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Proceedings Paper

Improved laser ranging using video tracking
Author(s): David James Dwyer; Steve Hogg; Lee Wren; Gordon Cain
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Paper Abstract

Many future infantry weapons will incorporate a laser range finder. There is often a requirement to measure the range of small targets at distances of over one kilometre, which means that the necessary pointing accuracy is in the order of milliradians. The weapon is being aimed by a soldier who could be cold, tired and suffering from combat stress. Trials have shown that the stability of a hand held weapon is unlikely to allow an accurate range measurement on small moving targets at long range, using a standard laser range finder. Octec have been investigating the use of a video tracker to control the firing or processing of a laser range finder in an attempt to significantly improve the probability of reporting the correct range. This paper presents the results of trials carried out to measure the drift or 'wobble' of a soldier's aim and goes on to demonstrate how the use of angular information provided by a tracker could help provide an accurate range from small moving targets. The equipment necessary to test a tracker controlled laser range finder in the field will be described as well as the results of simulations indicating an increase in the probability of a correct lase on small, moving targets.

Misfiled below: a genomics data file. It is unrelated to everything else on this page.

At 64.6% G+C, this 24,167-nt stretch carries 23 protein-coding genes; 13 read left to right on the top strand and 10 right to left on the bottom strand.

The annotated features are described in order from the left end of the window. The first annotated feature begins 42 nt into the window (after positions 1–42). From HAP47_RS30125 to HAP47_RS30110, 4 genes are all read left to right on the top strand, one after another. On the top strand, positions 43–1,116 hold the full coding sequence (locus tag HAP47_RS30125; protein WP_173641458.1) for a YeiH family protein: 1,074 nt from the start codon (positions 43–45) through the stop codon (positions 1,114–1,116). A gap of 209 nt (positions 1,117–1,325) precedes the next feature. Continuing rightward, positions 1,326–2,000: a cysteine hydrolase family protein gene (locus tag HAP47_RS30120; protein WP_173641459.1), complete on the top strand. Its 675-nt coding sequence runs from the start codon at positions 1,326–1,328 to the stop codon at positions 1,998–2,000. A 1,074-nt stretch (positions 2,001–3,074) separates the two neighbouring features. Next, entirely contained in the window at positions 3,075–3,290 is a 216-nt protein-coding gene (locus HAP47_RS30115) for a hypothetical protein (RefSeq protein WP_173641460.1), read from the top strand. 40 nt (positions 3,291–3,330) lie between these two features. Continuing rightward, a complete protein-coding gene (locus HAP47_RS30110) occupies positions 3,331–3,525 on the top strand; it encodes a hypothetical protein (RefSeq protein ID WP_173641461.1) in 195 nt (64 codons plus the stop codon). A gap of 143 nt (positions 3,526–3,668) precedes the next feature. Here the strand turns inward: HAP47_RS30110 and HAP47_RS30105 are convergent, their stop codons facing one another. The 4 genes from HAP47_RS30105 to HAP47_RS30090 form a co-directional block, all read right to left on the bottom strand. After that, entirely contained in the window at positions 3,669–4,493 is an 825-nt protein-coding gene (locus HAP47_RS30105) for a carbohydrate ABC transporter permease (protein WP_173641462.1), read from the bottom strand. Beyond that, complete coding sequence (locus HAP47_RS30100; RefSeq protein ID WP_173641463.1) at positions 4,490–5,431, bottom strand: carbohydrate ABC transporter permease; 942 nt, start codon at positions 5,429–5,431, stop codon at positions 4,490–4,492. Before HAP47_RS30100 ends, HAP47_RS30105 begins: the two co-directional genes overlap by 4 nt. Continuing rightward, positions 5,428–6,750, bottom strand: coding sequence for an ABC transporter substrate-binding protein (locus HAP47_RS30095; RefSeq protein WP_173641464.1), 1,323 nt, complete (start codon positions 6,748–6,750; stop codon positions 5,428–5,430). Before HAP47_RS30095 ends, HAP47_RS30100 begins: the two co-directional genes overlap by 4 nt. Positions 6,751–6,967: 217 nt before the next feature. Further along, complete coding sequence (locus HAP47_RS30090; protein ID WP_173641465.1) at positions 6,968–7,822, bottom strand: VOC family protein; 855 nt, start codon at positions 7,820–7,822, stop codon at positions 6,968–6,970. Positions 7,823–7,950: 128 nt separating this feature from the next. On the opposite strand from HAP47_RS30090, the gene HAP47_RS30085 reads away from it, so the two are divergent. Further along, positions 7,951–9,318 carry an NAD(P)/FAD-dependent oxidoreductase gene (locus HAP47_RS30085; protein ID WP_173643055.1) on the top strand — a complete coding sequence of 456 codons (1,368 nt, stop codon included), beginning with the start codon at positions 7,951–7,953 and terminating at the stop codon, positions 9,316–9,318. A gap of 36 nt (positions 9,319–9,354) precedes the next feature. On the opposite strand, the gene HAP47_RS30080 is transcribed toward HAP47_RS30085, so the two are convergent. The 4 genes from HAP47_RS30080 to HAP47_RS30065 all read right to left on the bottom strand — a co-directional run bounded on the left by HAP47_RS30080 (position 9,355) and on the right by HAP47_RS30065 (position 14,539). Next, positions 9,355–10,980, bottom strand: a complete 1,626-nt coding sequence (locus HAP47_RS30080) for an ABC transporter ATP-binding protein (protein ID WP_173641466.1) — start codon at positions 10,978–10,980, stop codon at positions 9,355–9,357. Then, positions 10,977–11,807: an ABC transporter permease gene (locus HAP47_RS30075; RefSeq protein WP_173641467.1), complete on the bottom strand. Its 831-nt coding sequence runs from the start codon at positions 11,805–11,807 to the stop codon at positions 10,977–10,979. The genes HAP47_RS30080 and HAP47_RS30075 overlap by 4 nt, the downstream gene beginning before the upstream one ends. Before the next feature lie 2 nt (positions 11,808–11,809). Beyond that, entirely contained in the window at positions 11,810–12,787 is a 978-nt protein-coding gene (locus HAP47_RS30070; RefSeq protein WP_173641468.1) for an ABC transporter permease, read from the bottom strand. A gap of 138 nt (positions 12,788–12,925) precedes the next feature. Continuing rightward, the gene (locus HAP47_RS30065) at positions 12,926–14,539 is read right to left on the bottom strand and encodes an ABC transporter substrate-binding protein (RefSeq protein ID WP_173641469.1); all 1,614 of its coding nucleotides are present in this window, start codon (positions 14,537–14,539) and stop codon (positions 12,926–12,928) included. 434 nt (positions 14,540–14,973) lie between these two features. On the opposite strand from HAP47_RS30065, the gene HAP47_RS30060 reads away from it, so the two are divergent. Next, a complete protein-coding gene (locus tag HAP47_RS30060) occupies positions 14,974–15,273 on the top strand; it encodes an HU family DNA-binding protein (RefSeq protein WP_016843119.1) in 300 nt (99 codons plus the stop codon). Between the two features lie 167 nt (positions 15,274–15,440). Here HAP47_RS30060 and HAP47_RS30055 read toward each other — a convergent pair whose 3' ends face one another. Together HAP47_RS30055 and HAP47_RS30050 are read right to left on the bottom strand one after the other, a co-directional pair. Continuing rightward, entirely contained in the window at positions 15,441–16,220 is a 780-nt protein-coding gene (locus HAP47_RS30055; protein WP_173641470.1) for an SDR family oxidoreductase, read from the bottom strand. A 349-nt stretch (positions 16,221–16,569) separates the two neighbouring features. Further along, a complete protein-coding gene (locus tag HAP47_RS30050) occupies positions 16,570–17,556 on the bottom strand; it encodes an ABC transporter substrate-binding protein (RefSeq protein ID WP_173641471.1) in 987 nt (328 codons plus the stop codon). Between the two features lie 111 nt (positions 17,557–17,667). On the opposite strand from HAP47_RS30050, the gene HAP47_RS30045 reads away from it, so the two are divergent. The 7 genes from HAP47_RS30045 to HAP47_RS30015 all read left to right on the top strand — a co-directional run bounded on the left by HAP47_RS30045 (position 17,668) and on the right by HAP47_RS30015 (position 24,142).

Paper Details

Date Published: 4 August 2003
PDF: 9 pages
Proc. SPIE 5082, Acquisition, Tracking, and Pointing XVII, (4 August 2003); doi: 10.1117/12.514445
Show Author Affiliations
David James Dwyer, Octec Ltd. (United Kingdom)
Steve Hogg, Octec Ltd. (United Kingdom)
Lee Wren, Octec Ltd. (United Kingdom)
Gordon Cain, Octec Ltd. (United Kingdom)

Published in SPIE Proceedings Vol. 5082:
Acquisition, Tracking, and Pointing XVII
Michael K. Masten; Larry A. Stockum, Editor(s)

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